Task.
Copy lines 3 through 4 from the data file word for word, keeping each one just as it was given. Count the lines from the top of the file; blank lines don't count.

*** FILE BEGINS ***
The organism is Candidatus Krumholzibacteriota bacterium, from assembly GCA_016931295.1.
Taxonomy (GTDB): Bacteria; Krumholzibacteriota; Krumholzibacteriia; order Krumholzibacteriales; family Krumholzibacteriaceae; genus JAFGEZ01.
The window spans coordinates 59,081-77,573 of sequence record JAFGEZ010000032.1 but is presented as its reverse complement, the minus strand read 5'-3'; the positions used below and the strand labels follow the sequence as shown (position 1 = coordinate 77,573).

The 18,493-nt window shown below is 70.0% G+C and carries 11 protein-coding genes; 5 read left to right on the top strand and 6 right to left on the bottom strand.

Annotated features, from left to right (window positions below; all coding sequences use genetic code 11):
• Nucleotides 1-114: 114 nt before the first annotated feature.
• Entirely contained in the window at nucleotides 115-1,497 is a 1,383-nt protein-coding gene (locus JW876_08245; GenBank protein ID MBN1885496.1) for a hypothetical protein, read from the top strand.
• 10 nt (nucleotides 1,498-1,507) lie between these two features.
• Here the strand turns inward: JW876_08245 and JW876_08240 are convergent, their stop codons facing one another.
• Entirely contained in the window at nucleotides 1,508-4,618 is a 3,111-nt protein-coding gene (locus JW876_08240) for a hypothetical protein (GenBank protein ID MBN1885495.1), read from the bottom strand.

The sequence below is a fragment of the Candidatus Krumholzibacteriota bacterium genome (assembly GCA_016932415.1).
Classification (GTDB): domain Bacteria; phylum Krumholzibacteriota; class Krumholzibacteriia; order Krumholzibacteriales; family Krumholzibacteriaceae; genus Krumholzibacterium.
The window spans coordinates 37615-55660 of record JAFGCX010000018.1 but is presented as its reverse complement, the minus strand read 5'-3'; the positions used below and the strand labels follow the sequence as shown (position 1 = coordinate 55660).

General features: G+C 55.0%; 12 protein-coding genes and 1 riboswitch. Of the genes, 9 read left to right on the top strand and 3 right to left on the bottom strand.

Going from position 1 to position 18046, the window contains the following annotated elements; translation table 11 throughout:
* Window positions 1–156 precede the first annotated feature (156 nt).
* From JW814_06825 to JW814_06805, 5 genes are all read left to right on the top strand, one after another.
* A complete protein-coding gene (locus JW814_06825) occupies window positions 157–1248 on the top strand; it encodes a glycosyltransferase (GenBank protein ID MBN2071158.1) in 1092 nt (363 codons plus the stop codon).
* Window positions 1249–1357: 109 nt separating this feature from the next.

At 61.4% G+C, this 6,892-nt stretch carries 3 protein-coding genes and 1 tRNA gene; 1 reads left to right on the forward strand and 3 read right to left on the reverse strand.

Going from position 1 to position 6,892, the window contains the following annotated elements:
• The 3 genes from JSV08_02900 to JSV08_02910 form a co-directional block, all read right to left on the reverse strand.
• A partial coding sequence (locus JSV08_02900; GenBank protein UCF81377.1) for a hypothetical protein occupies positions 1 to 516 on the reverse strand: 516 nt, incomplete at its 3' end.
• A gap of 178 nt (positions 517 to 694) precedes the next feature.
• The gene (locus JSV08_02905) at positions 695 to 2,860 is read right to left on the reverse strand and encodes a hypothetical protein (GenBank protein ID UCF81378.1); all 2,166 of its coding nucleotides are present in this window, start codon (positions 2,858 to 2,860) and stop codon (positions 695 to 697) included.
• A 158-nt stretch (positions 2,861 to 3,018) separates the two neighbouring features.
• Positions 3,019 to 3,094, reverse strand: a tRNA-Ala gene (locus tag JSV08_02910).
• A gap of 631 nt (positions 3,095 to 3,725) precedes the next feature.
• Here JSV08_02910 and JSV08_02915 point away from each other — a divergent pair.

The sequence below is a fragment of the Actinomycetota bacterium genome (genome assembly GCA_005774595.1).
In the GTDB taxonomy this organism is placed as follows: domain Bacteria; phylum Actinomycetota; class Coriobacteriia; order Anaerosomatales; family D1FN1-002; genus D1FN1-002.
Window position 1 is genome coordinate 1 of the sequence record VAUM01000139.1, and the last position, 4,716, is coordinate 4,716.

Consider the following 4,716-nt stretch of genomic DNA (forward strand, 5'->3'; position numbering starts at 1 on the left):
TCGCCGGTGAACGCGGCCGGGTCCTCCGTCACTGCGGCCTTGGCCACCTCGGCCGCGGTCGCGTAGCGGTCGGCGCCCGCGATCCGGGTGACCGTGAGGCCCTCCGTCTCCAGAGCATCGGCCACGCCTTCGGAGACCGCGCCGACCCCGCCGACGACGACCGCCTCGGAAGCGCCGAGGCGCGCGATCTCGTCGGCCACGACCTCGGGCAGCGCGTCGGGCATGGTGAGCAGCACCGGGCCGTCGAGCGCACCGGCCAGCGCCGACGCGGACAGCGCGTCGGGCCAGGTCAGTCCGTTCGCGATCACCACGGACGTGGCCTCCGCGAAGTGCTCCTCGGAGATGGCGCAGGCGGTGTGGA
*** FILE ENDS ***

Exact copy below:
The window spans coordinates 59,081-77,573 of sequence record JAFGEZ010000032.1 but is presented as its reverse complement, the minus strand read 5'-3'; the positions used below and the strand labels follow the sequence as shown (position 1 = coordinate 77,573).

The 18,493-nt window shown below is 70.0% G+C and carries 11 protein-coding genes; 5 read left to right on the top strand and 6 right to left on the bottom strand.